Feeds

Liquid water thrives beneath Mars surface - NASA

'Squirting Gun'

Intelligent flash storage arrays

NASA today unleashed its "squirting gun" by making bold claims about the presence of very liquid, very flowing water on Mars.

Photographs taken over the past seven years reveal changes in Mars' landscape that seem to indicate the presence of an underground water supply. The subsurface "water" has crept up to feed two gullies clearly visibly in the Mars pictures. While NASA has already discussed the presence of ice and water vapor in the past, it is particularly thrilled about the prospect of liquid water given that it could foster microbial life.

Scientists have long pointed to evidence such as vast channels on Mars that water once flowed on the planet. Now, however, it seems that liquid water may have been on the move in just the last few years and even today.

"We have had this story of ancient water on Mars," said Ken Edgett, a scientist with Malin Space Science Systems, during a press conference. "Today, we are talking about liquid water that is present on Mars right now.

"You have all heard of a smoking gun. (This) is a squirting gun."

You'll find NASA's images here.

As with most of NASA's squirting guns, there's little actual proof that the liquid in question is water beyond observations made by scientists. The space agency could end up sending a rover to explore the site in question or may use other probes to try and assess the chemical composition of the area for more proof of liquid water.

NASA believes that the subsurface water freezes almost immediately after reaching the surface of Mars, creating ice or salty deposits.

"These fresh deposits suggest that at some places and times on present-day Mars, liquid water is emerging from beneath the ground and briefly flowing down the slopes," said Michael Malin of Malin Space Science Systems. "This possibility raises questions about how the water would stay melted below ground, how widespread it might be, and whether there's a below-ground wet habitat conducive to life. Future missions may provide the answers." ®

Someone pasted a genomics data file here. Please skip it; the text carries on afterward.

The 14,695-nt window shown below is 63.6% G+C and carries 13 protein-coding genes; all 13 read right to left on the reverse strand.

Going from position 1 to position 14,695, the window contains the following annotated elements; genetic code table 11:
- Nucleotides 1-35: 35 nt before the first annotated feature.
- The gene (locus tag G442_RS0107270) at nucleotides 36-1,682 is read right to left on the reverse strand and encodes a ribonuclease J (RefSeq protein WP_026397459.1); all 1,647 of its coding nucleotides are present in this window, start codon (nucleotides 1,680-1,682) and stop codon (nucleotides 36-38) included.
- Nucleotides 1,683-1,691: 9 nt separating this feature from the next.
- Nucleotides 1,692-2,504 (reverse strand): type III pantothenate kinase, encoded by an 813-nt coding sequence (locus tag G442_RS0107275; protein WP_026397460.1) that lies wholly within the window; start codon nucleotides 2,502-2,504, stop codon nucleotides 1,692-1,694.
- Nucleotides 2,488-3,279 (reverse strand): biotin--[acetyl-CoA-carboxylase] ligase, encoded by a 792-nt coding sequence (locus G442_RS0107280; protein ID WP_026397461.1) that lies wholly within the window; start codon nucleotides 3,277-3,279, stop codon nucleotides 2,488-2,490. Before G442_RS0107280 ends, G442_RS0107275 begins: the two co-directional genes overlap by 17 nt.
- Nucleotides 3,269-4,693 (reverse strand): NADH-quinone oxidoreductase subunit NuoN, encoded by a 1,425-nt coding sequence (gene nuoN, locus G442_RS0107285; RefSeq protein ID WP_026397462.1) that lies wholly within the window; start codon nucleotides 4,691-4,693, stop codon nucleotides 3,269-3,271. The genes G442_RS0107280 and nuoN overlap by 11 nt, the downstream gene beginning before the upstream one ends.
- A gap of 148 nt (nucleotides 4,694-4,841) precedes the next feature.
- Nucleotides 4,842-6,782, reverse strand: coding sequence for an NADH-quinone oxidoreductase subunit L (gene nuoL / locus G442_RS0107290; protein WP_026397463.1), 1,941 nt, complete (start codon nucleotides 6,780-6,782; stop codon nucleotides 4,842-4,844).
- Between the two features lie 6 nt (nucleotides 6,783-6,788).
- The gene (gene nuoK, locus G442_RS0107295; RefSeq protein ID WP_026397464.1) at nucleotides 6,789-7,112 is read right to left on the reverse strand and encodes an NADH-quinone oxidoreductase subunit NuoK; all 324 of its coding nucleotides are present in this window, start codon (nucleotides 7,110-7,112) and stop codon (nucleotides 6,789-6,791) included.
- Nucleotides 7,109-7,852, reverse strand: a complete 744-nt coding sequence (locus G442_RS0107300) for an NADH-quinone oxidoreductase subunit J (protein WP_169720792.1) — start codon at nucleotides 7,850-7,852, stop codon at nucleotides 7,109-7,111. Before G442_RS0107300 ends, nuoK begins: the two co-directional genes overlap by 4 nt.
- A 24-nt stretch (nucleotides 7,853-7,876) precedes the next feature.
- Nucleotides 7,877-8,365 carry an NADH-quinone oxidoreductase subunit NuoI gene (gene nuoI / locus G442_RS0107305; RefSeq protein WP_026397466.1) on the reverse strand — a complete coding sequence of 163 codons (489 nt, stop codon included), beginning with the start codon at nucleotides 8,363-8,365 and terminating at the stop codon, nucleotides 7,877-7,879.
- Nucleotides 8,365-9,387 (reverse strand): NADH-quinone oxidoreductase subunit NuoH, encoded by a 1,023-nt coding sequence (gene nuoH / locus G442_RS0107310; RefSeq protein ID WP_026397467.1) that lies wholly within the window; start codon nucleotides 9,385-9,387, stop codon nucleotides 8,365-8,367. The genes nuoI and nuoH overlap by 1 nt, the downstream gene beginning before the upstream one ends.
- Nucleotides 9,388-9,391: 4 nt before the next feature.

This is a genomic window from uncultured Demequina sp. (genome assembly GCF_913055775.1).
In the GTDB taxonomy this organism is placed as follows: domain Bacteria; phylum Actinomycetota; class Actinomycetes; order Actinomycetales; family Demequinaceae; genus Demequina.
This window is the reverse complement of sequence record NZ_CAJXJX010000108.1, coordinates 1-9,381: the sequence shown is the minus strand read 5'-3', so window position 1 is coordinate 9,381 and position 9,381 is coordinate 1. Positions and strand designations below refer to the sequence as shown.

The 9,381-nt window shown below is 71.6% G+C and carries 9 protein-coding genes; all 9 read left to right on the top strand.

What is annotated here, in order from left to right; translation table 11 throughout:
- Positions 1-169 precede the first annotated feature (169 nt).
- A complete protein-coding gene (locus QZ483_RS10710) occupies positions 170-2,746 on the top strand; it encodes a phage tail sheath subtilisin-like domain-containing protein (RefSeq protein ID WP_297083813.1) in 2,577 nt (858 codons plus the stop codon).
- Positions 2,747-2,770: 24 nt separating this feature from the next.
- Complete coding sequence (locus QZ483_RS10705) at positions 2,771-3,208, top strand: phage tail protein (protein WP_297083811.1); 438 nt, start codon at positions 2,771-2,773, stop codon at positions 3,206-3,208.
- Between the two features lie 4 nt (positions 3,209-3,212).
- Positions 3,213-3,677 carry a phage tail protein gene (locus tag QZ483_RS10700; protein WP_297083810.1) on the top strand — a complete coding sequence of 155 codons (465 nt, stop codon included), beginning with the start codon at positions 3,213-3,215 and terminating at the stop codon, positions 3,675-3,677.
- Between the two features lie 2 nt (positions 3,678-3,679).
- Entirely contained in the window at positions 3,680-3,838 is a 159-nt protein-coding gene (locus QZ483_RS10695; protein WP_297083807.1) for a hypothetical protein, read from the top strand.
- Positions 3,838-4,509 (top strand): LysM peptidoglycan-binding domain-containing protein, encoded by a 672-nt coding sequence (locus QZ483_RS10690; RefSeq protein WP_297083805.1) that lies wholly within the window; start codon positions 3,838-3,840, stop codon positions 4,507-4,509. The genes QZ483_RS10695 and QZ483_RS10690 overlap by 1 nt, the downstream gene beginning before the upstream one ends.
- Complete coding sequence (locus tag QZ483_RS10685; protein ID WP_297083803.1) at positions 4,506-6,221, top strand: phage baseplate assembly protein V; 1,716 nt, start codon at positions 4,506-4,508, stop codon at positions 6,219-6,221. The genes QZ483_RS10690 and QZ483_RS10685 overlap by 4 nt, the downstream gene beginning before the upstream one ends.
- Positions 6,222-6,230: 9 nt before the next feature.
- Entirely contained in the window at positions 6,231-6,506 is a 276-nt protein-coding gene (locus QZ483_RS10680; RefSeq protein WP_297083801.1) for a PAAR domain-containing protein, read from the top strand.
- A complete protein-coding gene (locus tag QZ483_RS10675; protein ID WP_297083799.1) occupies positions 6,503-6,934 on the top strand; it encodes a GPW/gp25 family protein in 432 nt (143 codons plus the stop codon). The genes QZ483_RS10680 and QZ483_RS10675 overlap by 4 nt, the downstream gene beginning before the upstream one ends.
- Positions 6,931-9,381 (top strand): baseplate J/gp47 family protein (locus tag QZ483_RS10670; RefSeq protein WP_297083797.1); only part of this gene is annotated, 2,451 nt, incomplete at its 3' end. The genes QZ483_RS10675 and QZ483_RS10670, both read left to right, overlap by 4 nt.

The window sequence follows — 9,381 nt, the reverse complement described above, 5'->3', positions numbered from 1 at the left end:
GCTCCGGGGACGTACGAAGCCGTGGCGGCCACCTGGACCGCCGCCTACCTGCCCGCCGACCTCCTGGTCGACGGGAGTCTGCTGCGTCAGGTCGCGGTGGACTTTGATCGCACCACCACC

Providing a secure and efficient Helpdesk

More from The Register

next story
SECRET U.S. 'SPACE WARPLANE' set to return from SPY MISSION
Robot minishuttle X-37B returns after almost 2 years in orbit
LOHAN crash lands on CNN
Overflies Die Welt en route to lively US news vid
You can crunch it all you like, but the answer is NOT always in the data
Hear that, 'data journalists'? Our analytics prof holds forth
Experts brand LOHAN's squeaky-clean box
Phytosanitary treatment renders Vulture 2 crate fit for export
No sail: NASA spikes Sunjammer
'Solar sail' demonstrator project binned
Carry On Cosmonaut: Willful Child is a poor taste Star Trek parody
Cringeworthy, crude and crass jokes abound in Steven Erikson’s sci-fi debut
Origins of SEXUAL INTERCOURSE fished out of SCOTTISH LAKE
Fossil find proves it first happened 385 million years ago
Human spacecraft dodge COMET CHUNKS pelting off Mars
Odyssey orbiter yet to report, though - comet's trailing trash poses new threat
prev story

Whitepapers

Forging a new future with identity relationship management
Learn about ForgeRock's next generation IRM platform and how it is designed to empower CEOS's and enterprises to engage with consumers.
Cloud and hybrid-cloud data protection for VMware
Learn how quick and easy it is to configure backups and perform restores for VMware environments.
Three 1TB solid state scorchers up for grabs
Big SSDs can be expensive but think big and think free because you could be the lucky winner of one of three 1TB Samsung SSD 840 EVO drives that we’re giving away worth over £300 apiece.
Reg Reader Research: SaaS based Email and Office Productivity Tools
Read this Reg reader report which provides advice and guidance for SMBs towards the use of SaaS based email and Office productivity tools.
Security for virtualized datacentres
Legacy security solutions are inefficient due to the architectural differences between physical and virtual environments.